spoonbills light up the skies. The landscape's pistachio skin
stretches on for hundreds of miles, parched to dust devils
in the summer and drowned to lakes in the rainy season, peopled
by hardy yet lonely cowboys.
In the southeast,
the 'tepuy' mesa mountains of the Guiana Shield break the
horizon of savannah and forest like ancient Greek temples,
their flanks embroidered with white line waterfalls, their
tops the lair of the mawariton spirits of the indigenous Pemon
High in the Andes,
soaring peaks circled by condors and eagles frame 'paramos'
brimming with rare and fragile flowers. Somnolent villages
perch on mountain spines, bound by winding byways and coiling
trails, where the best tried-and-tested mode of transportation
is a mule.
The coast is the
longest in the Caribbean Sea, and the Paria Peninsula, where
deserted horseshoe bays and palm-fringed pockets of paradise
dot the coastline, possibly its best kept secret.
On every corner,
a myriad of different colored faces meet. Cultures from African
slaves to 'criollo' whites; beliefs from indigenous Indians,
Asian esoterics to New Age surfers; influences North American
and European. All melt in a tropical cauldron of music, dance
and food. Like the country's rich and delicious chocolate,
the temptation to dip your finger in to taste is irresistible.
years furnished it with extensive infrastructure, making it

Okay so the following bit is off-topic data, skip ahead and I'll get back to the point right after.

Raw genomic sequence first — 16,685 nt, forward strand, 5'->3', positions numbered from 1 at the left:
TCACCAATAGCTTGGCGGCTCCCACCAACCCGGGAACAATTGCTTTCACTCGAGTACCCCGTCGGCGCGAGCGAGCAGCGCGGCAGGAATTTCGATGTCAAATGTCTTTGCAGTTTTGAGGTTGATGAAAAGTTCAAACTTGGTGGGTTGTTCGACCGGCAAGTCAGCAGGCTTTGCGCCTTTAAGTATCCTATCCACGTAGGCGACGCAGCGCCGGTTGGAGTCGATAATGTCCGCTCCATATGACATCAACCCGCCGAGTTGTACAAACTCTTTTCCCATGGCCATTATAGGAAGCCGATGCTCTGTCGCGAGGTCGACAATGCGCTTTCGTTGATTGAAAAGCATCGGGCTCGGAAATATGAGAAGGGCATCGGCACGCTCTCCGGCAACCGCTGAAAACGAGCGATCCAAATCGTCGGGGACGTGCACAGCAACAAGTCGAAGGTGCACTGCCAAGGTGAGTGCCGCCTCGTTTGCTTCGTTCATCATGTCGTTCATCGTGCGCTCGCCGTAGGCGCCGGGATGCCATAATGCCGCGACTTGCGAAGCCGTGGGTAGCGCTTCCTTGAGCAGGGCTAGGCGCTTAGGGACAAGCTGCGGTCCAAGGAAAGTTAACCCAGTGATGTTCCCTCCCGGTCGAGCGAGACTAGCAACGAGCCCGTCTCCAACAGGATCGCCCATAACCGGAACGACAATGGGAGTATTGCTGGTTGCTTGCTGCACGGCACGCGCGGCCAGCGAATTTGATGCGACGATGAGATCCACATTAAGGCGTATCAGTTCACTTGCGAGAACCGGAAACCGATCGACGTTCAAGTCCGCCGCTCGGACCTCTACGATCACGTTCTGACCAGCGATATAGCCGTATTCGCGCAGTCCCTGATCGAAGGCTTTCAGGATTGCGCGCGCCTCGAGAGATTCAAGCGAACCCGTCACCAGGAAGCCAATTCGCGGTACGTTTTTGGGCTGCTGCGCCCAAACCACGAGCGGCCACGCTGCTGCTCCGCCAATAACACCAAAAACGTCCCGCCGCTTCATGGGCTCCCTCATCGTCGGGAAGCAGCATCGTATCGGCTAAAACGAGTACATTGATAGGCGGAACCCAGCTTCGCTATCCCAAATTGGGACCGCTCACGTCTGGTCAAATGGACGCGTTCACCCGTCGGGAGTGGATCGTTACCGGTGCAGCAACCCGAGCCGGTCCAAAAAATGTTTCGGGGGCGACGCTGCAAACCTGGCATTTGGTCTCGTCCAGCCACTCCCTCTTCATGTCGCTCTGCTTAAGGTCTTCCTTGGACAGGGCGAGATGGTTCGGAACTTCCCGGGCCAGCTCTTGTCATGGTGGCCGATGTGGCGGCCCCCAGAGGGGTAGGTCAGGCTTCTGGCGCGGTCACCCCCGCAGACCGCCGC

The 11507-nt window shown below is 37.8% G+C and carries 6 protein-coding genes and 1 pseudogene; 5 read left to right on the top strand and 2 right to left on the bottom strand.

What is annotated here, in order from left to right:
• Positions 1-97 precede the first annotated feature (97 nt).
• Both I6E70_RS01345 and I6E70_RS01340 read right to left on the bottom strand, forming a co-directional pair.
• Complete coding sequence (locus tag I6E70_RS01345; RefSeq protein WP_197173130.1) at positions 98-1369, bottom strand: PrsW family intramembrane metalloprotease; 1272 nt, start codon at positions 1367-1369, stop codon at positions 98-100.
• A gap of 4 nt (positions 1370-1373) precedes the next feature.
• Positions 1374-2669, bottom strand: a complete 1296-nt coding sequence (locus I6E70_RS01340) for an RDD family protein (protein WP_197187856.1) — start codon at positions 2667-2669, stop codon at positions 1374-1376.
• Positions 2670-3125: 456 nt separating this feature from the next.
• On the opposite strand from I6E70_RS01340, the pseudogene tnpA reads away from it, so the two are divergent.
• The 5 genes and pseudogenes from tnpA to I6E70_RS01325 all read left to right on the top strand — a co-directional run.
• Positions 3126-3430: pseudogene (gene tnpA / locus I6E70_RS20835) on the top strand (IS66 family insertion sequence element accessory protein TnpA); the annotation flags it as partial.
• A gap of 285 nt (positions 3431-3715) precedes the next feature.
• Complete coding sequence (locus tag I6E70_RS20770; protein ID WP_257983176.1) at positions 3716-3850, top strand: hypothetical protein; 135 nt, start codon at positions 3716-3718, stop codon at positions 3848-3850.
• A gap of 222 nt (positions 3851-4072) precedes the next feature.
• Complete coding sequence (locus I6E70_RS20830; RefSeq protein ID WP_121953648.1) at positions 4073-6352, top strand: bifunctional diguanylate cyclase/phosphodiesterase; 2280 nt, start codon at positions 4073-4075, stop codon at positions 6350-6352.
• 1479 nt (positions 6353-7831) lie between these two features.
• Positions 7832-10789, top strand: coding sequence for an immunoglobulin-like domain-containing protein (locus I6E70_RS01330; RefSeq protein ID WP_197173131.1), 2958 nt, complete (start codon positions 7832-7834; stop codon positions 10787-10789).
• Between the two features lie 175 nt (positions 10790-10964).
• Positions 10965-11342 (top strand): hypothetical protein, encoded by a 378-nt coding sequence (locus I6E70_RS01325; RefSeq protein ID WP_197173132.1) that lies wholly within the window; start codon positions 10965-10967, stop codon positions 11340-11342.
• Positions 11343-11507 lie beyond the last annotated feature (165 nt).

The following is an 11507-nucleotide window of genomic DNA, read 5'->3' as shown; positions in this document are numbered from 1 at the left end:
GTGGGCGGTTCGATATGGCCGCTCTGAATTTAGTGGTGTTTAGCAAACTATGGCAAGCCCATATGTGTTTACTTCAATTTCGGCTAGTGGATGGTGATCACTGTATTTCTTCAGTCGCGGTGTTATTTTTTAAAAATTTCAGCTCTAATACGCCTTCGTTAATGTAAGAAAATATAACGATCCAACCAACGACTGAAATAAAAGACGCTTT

a straightforward country to travel (though Spanish will always
be an advantage), where flights connect all the major cities
and comfortable 'executive' buses run all the important routes.
Tourism is a growth industry. The island of Margarita, 'the
pearl of the Caribbean', with its exclusive resorts and lively
nightlife, rivals any destination in the region, though you
shouldn't expect western standards of service even in up-scale,
five star accommodation.
is captivating, and its laid-back, mañana mentality
seductive, patience and a sense of humor are as essential
as sun-block and good book.
Robert Louis Stevenson
implored us "to feel the needs and hitches of life more
nearly; to come down off this feather bed of civilisation,
and find the globe granite underfoot, and strewn with cutting
flints." The cutting flints are few and far between in
Venezuela, minor grazes suffered on the trail you blaze, not
excuses to stay in the hotel compound.
The rewards of
exploring Venezuela's hinterland, where strong regional and
traditional cultures prevail, or learning their rich, passionate
and often hilarious language are comparable only to the first
sip of a freshly-made fruitshake after a long day on the road.
Blessed with a
tropical climate, a youthful heterogeneous population and
a bubbling cultural melting pot, the biggest problem facing
the visitor to Venezuela isn't how many pairs of socks to
pack, but how to pack all of its wonders into a two-week vacation.
Playa Puy-Puy, Paria Peninsula, Sucre State
Yekwana girl, Amazonas State
In Your Face - Caracas from Parque Central
Not so concrete jungle - Canaima National Park
Stone chapel of Juan Felix Sanchez, Merida State
Paragliding in the Andes with Natoura Tours
Travelling by canoe up to Angel Falls
Snap happy caiman
Boy in the Andes
Rainbow in the forests of El Pauji
"Caminante, no buscas el camino
El camino se hace al andar."